• Create physical and digital file folders for all documents.  

  • Contact title company to “open up escrow.” Our escrow agent’s name is: _________

  • Preliminary online tax research to verify tax amounts.

  • Check for hidden liens on the property at the courthouse.

  • Determine what names will be on title (LLC, partners, etc.)

  • Create lender presentation packet.

  • Talk to private lender about funding the deal. Present lender packet to them.

  • Get promissory note from private lender or prepare note and give to lender to review.

  • Send promissory note to title company.

  • Open new bookkeeping file in online bookkeeping software.

  • Call insurance agent and get quote. If it looks good – order insurance and get to Title/Escrow.

  • If tenanted, have all tenants sign Estoppel Agreement to verify rent & deposit amounts.

  • Hire 3rd party home inspector and schedule a time for them to inspect the home.  

  • Review home inspection report.

  • Call Title Company and verify we are set to close on the proposed closing date.

  • Call seller (if private seller) and reassure that we are still set to close on the proposed date.

  • Open bank account (if needed), order checks and debit card for that account.

  • Get Title Report from Lender, review (look for problems) and place in Property File.

  • Get wiring instructions from Title company and send to the private lender.

  • After wire was sent, verify wire was received by the Title Company.

  • If we are bringing cash to closing, call Title Company and get an exact amount.

  • Go to Bank and get any funds needed to close if we are bringing cash to closing.

  • Call Water, Garbage, and Electric company to get utilities turned on in our name.

  • Schedule time to sign papers at the Title Company. Sign papers at the Title Company.

  • Get keys for the property from Agent or homeowner.

  • If we are getting cash back at closing, pick up the check from Title Company.

  • Deposit repairs check into the checking account for this property.

  • Send handwritten thank-you notes to all parties involved (agents, escrow, seller, etc.).

As always, please make sure you do your due diligence and talk to your CPA/Attorney/Financial Adviser before making any investment decision.

Good luck!

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Real Estate 036: "Subject to" creative financing

In most of my previous blog posts, I have discussed traditional ways of purchasing real estate whether it be through the MLS, buyers agents, wholesalers, turnkey providers, and for sale by owners (FSBO). I wanted to discuss a new creative financing strategy that I have recently discussed with an investor friend of mine called "Subject To". They are lessor known to newer investors, but nevertheless are powerful strategies to scale your portfolio and maximize returns.

"Subject To" is a shortened form of the phrase "subject to the existing finance" of a property. At first, this may seem too good to be true. Many times than not, this strategy allows you to buy real estate without cash or credit, and also take advantage of good terms (lower interest rate through owner occupant sellers). You may be asking yourself, "why would a seller allow someone to take title (deed transfer) of a property and still leave the original financing in place?"

This is where investors need to realize the difference between sellers who "want" to sell vs those who "need" to sell. Those who "need" to sell already have the motivation, whether it be financial distress, health issues, a death in the family, divorce, or a myriad of other reasons that is not our business. However, by working with a seller who is in distress, investors are able to apply these creative strategies for effectively (Refer to my post on negotiating real estate/seller financing for more tips on talking with a motivated seller).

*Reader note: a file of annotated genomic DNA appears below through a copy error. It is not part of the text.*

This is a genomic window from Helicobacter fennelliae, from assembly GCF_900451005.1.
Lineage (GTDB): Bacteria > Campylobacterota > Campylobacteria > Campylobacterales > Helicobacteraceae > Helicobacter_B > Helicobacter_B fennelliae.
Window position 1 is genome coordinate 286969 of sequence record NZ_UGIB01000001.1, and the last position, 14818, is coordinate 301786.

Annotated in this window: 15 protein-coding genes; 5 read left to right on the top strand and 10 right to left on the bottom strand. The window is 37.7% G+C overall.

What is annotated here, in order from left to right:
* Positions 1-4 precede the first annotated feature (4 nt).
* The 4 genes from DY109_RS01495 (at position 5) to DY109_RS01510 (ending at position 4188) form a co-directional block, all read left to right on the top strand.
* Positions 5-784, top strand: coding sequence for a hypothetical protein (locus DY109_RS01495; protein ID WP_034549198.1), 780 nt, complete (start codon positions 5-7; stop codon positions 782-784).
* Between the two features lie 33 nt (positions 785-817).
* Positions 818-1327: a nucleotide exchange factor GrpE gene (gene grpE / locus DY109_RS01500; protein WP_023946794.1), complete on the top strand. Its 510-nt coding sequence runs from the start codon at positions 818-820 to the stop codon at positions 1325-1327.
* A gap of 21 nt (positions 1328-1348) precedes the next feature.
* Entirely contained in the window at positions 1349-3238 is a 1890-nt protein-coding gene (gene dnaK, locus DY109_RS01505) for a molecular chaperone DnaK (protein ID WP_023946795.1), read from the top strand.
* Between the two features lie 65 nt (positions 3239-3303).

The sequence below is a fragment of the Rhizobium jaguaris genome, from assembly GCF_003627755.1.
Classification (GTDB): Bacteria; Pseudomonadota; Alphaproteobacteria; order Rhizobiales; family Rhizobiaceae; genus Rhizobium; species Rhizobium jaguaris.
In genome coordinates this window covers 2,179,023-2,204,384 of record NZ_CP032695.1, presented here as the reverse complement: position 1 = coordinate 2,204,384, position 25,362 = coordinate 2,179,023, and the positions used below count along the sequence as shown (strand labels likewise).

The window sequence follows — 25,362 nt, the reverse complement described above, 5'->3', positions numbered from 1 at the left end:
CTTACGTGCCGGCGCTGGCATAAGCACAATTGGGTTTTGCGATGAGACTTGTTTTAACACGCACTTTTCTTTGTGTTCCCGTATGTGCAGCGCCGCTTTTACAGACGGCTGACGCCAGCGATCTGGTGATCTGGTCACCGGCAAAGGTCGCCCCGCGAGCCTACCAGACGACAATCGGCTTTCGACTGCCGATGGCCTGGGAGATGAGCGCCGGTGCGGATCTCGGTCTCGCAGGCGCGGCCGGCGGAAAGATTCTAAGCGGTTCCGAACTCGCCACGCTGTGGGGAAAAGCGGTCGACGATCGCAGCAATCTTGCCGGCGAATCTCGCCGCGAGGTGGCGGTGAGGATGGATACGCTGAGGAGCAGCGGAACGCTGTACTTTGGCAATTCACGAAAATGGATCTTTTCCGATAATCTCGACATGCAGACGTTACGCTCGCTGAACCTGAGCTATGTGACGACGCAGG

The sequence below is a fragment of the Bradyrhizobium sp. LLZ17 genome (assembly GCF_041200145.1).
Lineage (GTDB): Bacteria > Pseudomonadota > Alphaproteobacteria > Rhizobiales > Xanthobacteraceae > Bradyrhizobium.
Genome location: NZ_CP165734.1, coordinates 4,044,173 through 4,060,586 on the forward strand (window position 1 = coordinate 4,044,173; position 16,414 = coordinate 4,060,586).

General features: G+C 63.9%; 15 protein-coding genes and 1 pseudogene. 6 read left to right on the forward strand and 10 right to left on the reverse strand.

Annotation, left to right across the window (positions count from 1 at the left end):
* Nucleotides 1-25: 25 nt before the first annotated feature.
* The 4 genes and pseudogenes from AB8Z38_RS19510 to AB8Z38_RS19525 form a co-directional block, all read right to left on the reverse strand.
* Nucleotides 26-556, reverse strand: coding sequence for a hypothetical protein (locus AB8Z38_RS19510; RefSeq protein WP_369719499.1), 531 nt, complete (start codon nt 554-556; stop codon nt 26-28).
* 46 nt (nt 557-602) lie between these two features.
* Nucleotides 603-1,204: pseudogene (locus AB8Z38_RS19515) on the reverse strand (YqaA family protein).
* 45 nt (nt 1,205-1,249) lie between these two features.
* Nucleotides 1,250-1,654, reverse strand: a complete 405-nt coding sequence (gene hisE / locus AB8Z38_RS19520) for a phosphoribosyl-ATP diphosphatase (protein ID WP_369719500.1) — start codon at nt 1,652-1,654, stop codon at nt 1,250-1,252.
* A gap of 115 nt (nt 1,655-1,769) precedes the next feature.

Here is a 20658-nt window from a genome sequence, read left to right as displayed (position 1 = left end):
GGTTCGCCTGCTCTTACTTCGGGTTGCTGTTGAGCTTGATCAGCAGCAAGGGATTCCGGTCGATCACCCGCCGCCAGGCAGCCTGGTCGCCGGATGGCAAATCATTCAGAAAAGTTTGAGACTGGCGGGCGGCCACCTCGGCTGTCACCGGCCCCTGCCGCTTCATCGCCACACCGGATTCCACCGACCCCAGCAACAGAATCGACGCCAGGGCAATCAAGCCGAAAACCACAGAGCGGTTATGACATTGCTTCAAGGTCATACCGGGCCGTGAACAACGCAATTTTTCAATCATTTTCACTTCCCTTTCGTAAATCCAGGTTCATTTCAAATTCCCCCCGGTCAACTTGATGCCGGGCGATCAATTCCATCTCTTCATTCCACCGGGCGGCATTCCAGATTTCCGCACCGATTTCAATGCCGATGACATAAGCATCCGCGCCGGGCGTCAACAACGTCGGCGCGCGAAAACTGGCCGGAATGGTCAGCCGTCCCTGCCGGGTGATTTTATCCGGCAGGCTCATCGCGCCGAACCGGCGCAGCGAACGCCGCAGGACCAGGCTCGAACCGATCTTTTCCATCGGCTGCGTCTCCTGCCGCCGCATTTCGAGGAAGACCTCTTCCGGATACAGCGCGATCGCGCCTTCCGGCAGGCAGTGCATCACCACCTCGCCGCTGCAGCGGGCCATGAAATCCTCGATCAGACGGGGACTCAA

There are two key concepts we must remember when applying this strategy:

  1. Full transparency: We need to disclose to the seller what we are trying to do (e.g. purchase the property through seller financing, rehab the property and sell it retail/or hold long term for cash flow, refinance with another lender, etc.)

  2. Due on sale clause: Most loan documents (if not all) have a clause that specifically states that the lender is able to accelerate the due date of the loan if there is transfer of title. Regardless of whether or not the lender decides to call the loan due, it is important to understand the risk involved. 

I recently attended a 3-day seminar hosted by Protect Wealth Academy, where Clint Coons and Anderson Advisors spoke about a loophole to bypass the "due on sale clause" for asset protection, which also happen to be applicable to this strategy.

Clint mentioned that the Garn-St. Germain Act of 1982 allows anyone to put real estate in their own "trust" without triggering the "due on sale clause". This appeared to be intended for the wealthy to be able to transfer their real estate assets down to future generations, however, savvy real estate investors quickly started using this for creative financing strategies.

In a nutshell, a land trust is simply an agreement where the trustee holds ownership of the belongings of the trust for the benefit of a third party (beneficiary). In this case, an investor wishing to use the Subject To strategy would create a trust whereby the buyer is the trustee and the seller is the beneficiary. The seller would transfer title to the buyer/trustee and further assign their beneficial interest to you. The assignment of interest is not publicly recorded and now you have control of the trust and its benefits. As long as you continue to make payments, the lender should not have issues with receiving payments from a newly formed trust.

As always, please make sure you do your due diligence and talk to your CPA/Attorney/Financial Adviser before making any investment decision.

Good luck!